A purchaser can still get a 30 year-fixed-rate-mortgage at approximately 5%. However, interest rates this low may soon disappear. The government has questioned its role in supporting homeownership. In the administration’s REFORMING AMERICA’S HOUSING FINANCE MARKET: A REPORT TO CONGRESS, they are very strong in voicing their thoughts on this issue:

…our plan also dramatically transforms the role of government in the housing market. In the past, the government’s financial and tax policies encouraged housing purchases and real estate investment over other sectors of our economy, and ultimately left taxpayers responsible for much of the risk incurred by a poorly supervised housing finance market.

Going forward, the government’s primary role should be limited to robust oversight and consumer protection, targeted assistance for low- and moderate-income homeowners and renters, and carefully designed support for market stability and crisis response…

Under our plan, private markets … will be the primary source of mortgage credit and bear the burden for losses.

What are the probable results of this decision?

The Royal Bank of Scotland:

“The (government) currently provides 95% of housing finance in the U.S.; any reductions of their involvement in supporting mortgages mean interest rates will have to go up to induce private lending.”

AnnaMaria Andriotis, writer for Market Watch:

“In the proposals were changes that will mean more expensive mortgages, with higher fees and, probably, higher interest rates, larger down payments and, in the near term, fewer lenders to choose from.”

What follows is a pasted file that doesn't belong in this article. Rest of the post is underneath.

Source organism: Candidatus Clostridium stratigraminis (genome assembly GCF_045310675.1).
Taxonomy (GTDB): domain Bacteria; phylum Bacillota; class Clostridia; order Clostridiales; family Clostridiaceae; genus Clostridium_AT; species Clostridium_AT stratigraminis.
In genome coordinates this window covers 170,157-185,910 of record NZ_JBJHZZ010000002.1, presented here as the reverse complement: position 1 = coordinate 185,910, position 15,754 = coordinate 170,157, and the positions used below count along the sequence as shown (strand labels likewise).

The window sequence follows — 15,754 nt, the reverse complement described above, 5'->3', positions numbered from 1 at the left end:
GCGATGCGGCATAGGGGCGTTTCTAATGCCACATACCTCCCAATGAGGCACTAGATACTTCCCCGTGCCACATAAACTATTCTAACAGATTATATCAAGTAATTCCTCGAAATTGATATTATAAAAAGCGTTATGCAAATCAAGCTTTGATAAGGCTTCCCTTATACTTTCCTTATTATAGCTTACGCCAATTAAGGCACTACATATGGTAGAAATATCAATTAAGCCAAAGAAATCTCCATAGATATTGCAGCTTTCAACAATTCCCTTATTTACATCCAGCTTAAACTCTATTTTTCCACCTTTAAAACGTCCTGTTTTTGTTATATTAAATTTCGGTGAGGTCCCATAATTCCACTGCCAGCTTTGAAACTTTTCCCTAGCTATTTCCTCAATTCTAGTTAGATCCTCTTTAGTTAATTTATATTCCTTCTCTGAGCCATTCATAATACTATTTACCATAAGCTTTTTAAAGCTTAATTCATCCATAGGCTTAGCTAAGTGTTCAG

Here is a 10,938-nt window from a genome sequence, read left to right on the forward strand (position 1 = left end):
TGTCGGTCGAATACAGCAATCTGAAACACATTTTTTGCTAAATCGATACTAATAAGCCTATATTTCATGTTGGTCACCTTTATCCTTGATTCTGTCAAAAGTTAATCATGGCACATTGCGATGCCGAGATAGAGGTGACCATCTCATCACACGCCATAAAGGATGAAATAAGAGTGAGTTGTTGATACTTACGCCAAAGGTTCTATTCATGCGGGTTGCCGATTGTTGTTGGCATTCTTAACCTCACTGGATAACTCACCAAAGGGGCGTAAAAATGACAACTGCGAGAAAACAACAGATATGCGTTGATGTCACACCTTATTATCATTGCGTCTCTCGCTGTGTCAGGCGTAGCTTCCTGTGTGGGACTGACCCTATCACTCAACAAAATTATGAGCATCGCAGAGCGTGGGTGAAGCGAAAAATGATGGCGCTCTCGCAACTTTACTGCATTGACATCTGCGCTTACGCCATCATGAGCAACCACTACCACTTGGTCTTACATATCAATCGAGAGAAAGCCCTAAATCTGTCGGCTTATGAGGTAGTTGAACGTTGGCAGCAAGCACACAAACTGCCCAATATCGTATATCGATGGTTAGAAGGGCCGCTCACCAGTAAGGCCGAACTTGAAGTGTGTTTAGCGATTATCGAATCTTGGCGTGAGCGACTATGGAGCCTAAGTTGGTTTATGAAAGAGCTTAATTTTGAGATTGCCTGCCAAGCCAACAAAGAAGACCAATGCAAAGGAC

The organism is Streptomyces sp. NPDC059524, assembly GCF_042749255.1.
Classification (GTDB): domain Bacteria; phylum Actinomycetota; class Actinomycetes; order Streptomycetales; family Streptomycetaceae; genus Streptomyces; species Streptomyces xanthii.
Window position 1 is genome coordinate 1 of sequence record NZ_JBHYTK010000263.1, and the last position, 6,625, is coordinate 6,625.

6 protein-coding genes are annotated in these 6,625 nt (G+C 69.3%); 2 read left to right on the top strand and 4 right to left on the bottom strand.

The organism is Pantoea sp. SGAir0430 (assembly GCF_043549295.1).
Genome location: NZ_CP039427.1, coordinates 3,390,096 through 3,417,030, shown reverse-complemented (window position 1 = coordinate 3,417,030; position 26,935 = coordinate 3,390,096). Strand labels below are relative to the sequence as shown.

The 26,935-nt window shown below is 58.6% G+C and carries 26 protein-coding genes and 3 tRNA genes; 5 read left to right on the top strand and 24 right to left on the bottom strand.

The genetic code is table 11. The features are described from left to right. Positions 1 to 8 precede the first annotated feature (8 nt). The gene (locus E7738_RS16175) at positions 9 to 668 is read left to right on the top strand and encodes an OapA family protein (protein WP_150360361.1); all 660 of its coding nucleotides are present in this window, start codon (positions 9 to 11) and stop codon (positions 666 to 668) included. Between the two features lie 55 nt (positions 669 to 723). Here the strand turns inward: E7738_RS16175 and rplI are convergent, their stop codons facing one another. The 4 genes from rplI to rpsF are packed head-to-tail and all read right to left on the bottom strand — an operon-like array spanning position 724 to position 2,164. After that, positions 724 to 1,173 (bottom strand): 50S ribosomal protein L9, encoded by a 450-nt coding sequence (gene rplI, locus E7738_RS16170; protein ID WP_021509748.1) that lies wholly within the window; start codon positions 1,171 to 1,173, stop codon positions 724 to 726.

The day of a 5% rate seem to be coming to an end.

Locking in a rate for thirty years

We must also realize that having the ability to lock-in a rate for 30 years may soon be a thing of the past.

There are a growing number of people who think that our mortgage industry should imitate those of other industrial countries around the world. If we do start limiting government support for the mortgage process, the 30-year-fixed-rate mortgage may disappear. Other countries, like Canada, only allow a purchaser to lock in a rate for a five year term. After that, the borrower must renegotiate a new mortgage at current rates. Could that happen here?

Mark Zandi, Chief Economist of Moody’s addressing the administration’s recent report:

“A private system would likely mean the end of the 30-year fixed-rate mortgage as a mainstay of U.S. housing finance. A privatized U.S. market would come to resemble overseas markets, primarily offering adjustable-rate mortgages. Based on the experience overseas, the fixed-rate share in the U.S. would decline to an average of between 10% and 20% of the mortgage market compared with a historical average of closer to 75%.”

Bottom Line

The COST of a home is dramatically impacted by the mortgage component. Today, we can get a 5% mortgage and lock it in at 5% for the next thirty years!! Both of these opportunities may disappear in the near future. You should take this into consideration if you’re looking to purchase a home.


25% of Credit Reports Have Errors

With so many of us affected by the economic downturn, and the tightening of credit, it is more important than ever to have a look at your credit score and what it means to you.
Here are some key points as well as an accurate and FREE way to pull your credit.
Who are the credit bureaus?